The troubled Co-operative Bank has decided to put itself up for sale to secure its future.
The loss-making bank has made the move four years after it nearly collapsed and had to be bailed out by US hedge funds.
It has invited offers to buy all of its shares, rather than sell off individual portfolios, but it is also investigating other ways of raising the cash it needs to ensure its capital reserves reach the level agreed with regulators.
According to informed sources, the outright sale appears to be the preferred route, but a stock market quotation is also under consideration. The break up of the bank is said to be a less attractive possibility, but would invite bids from specialist banks for parcels of loans and customers.
There has been speculation over the long term future of the bank which is now only 20% owned by the Co-operative Group.
Private equity houses and challenger banks, like TSB, CYBG (formerly Clydesdale Yorkshire), Virgin Money and Santander are all being tipped as potential buyers.
The Co-op has never really recovered from the near disaster of 2013 when a £1.5 billion black hole was discovered in its accounts. The trouble had actually started four years earlier with what later turned out to be a disastrous takeover of the Britannia Building Society and an unexpected exposure to bad property loans.
The bank came close to collapse and was bailed out by a consortium of investors led by American hedge funds.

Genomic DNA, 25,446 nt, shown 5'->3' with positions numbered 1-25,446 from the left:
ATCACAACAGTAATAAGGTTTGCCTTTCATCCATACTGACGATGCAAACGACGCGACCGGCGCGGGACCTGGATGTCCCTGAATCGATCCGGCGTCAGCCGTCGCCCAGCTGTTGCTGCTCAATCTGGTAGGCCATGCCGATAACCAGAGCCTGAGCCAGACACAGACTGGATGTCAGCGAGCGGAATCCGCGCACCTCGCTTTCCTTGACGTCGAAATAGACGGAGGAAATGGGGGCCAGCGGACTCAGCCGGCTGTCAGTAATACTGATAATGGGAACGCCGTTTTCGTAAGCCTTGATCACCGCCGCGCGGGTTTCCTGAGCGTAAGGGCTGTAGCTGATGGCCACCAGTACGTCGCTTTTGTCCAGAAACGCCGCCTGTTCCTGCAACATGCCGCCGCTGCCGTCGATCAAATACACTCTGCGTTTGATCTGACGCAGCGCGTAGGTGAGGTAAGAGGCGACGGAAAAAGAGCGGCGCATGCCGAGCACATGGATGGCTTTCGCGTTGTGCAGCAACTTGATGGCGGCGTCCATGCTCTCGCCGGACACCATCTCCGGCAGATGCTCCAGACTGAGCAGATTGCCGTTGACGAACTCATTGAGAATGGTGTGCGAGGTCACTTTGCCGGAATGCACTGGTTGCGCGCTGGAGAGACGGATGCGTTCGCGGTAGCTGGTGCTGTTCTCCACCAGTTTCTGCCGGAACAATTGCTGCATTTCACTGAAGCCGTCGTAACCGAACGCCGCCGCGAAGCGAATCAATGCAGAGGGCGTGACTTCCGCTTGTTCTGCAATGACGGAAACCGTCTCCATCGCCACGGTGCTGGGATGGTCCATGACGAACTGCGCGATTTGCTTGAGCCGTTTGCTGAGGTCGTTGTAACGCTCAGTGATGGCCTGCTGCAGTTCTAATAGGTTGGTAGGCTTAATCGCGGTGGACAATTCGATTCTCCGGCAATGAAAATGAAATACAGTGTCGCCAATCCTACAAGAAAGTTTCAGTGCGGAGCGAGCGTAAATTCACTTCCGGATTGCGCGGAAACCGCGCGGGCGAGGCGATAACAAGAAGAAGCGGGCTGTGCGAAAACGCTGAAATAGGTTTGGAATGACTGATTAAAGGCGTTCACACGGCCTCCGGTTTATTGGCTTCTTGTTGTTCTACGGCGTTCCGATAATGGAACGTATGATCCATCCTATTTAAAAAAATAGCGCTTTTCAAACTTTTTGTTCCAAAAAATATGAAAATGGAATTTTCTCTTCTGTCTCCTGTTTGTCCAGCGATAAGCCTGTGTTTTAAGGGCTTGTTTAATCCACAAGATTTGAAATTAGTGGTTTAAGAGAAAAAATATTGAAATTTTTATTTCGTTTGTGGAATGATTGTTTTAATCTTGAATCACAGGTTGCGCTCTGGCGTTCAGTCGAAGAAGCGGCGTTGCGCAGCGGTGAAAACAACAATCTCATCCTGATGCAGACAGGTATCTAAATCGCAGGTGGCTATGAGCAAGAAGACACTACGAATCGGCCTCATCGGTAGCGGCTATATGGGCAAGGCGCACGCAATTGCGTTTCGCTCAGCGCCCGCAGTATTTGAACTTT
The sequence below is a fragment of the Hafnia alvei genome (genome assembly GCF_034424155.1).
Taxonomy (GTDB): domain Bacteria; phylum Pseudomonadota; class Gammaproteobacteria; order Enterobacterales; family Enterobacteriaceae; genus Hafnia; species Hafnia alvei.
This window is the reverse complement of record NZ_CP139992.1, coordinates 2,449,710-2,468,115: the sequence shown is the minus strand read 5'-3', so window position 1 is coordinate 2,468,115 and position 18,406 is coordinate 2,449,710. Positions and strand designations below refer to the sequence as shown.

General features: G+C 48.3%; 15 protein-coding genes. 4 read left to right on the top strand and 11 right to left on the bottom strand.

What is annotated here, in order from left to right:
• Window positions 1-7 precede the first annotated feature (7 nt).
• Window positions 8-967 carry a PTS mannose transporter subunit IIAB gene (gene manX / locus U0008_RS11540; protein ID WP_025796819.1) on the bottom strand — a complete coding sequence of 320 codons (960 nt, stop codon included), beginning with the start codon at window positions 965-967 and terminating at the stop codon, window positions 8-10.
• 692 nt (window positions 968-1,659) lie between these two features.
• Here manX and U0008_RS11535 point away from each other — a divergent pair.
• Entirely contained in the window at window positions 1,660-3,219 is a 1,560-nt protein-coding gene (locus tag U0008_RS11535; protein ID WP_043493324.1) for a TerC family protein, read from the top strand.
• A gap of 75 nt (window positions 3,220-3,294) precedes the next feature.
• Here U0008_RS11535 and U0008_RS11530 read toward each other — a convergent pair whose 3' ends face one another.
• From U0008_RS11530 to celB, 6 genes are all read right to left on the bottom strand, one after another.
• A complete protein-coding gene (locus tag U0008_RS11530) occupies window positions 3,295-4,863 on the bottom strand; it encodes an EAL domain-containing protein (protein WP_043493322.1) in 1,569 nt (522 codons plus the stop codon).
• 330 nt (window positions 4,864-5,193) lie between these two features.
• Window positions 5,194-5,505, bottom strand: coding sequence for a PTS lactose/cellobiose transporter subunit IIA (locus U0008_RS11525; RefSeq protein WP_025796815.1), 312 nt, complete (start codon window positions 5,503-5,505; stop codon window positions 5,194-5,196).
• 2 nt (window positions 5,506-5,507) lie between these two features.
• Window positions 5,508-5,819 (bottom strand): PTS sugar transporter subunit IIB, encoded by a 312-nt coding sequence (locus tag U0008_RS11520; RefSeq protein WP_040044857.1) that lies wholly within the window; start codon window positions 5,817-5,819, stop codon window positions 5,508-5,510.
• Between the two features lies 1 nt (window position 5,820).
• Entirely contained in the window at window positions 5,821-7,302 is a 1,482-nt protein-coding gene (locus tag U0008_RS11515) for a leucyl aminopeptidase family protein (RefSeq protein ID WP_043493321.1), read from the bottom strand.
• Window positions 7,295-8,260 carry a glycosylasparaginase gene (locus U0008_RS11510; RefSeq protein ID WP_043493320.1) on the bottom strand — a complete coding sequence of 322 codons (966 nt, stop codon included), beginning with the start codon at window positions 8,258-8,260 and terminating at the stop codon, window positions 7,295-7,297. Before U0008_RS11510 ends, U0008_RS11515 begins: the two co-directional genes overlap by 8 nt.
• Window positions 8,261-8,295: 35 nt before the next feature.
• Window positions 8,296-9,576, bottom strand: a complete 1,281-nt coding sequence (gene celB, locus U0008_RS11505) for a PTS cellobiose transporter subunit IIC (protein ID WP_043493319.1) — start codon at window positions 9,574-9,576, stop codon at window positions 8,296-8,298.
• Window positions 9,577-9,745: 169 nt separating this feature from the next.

It is understood those investors are now facing heavy losses on the £2 billion injected into the business during 2013-14.
The bank warned recently that it still faced capital problems and was expecting its reserves to fall short over the next few years because of the effect of prolonged record low interest rates.
Bank chairman Dennis Holt said it had prepared for its sale by cutting costs and selling troubled loans.
He said: “Since we began work on the bank’s turnaround, the board has always been clear that we would need to build capital for the future. We are now commencing a sale process, alongside other options. The bank’s ethical heritage and customer proposition will be a central consideration in this.”
The Manchester based operation currently has 4 million customers and 105 branches nationwide.
The UK’s banking watchdog – the Prudential Regulation Authority (PRA) is keeping a close eye on proceedings.
A spokesman said: “The PRA welcomes the actions announced today by the Co-operative Bank. We will continue to assess the bank’s progress in building greater financial resilience over the coming months.”